Setting up the DHCP server is by comparison much simpler; set that up as you need.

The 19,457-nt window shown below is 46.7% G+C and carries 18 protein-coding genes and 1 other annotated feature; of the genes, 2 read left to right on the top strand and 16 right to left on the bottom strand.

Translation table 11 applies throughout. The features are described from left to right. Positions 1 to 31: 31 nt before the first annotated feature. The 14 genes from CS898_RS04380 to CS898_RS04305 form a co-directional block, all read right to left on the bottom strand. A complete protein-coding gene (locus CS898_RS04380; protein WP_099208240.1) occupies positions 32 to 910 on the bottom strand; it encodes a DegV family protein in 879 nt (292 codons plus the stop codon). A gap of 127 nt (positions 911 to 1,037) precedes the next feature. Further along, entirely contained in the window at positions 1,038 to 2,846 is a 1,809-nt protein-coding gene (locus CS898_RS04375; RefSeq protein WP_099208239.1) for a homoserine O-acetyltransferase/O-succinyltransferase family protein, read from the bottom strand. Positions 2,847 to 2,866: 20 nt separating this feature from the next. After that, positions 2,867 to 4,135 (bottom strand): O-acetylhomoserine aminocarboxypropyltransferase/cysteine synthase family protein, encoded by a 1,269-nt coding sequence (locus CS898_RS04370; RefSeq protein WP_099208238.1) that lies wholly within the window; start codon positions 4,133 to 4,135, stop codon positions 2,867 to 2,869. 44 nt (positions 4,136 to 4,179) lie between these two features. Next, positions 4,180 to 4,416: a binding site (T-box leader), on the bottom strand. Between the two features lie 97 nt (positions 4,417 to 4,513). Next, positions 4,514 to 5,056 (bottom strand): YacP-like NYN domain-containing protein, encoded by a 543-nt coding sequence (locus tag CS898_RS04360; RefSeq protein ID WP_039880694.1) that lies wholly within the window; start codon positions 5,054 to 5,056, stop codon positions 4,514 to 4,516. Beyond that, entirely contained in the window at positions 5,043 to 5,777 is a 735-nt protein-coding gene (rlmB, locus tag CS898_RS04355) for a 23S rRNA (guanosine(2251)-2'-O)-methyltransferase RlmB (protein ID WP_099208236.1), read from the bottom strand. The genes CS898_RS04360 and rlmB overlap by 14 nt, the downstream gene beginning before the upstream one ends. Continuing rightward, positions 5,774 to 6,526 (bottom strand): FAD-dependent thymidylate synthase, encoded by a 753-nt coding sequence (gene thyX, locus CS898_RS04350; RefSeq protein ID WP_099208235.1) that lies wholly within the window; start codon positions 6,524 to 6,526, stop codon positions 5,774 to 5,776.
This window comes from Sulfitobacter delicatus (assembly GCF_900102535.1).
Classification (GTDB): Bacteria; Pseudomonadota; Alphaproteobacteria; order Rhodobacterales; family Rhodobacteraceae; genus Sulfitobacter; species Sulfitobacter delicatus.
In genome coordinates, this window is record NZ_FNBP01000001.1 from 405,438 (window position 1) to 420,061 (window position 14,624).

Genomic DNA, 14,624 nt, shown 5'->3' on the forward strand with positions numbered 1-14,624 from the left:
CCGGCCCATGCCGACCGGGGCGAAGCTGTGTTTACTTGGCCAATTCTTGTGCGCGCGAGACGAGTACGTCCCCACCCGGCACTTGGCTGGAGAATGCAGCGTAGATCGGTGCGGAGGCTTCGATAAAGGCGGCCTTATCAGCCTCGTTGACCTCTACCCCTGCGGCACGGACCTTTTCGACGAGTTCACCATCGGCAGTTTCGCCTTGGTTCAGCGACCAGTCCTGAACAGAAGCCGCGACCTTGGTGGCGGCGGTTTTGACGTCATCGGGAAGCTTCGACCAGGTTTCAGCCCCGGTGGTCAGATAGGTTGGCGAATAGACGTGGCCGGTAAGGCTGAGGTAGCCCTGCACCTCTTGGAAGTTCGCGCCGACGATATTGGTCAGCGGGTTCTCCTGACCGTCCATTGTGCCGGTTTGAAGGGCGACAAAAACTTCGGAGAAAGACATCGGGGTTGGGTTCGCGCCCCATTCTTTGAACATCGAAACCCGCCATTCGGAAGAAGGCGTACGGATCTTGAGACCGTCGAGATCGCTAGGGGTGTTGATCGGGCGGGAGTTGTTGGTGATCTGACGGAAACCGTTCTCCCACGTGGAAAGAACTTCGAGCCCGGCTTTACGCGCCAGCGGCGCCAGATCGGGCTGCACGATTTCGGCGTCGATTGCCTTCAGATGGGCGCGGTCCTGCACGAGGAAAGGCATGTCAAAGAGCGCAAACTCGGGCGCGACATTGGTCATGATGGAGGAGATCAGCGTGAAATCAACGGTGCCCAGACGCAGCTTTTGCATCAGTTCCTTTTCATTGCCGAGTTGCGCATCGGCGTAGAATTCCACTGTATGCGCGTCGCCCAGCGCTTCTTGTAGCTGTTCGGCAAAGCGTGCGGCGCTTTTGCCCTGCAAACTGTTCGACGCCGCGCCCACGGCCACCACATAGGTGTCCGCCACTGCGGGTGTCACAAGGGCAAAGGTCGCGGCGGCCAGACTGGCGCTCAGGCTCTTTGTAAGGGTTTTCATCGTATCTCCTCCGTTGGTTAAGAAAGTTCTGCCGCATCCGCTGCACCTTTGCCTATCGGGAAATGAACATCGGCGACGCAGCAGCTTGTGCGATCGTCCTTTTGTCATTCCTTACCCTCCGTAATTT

What types of network connections are supported during installation?Modifying the boot sector and partition table on a hard-drive is RISKY BUSINESS!Make sure you have a complete backup of your system, the original Windows CD, and the proper boot/recovery floppies before attempting to set up a dual-boot system. HOWEVER, that is no guarantee they will work for you or that you will make the correct selections. Setting up Debian Linux on its own dedicated system is the much preferred way to go, particularly when it comes to playing around with the networking functionality related to servers.For the average home computer user there is no need to install a complex package such as the Internet Software Consortium's BIND DNS or DHCP server, since there are far simpler lower resource tools to use, for example dnsmasq.For those who you wish to learn how to use ISC's BIND and DHCP, for example as a learning exercise, this is how I got it all to work in Debian Sarge, the current stable version of Debian GNU/Linux.The trick is to be able to choose which OS you want to run when the machine boots up. It runs from the MBR (master boot record) of your hard-drive and allows you to select which partition you wish to boot.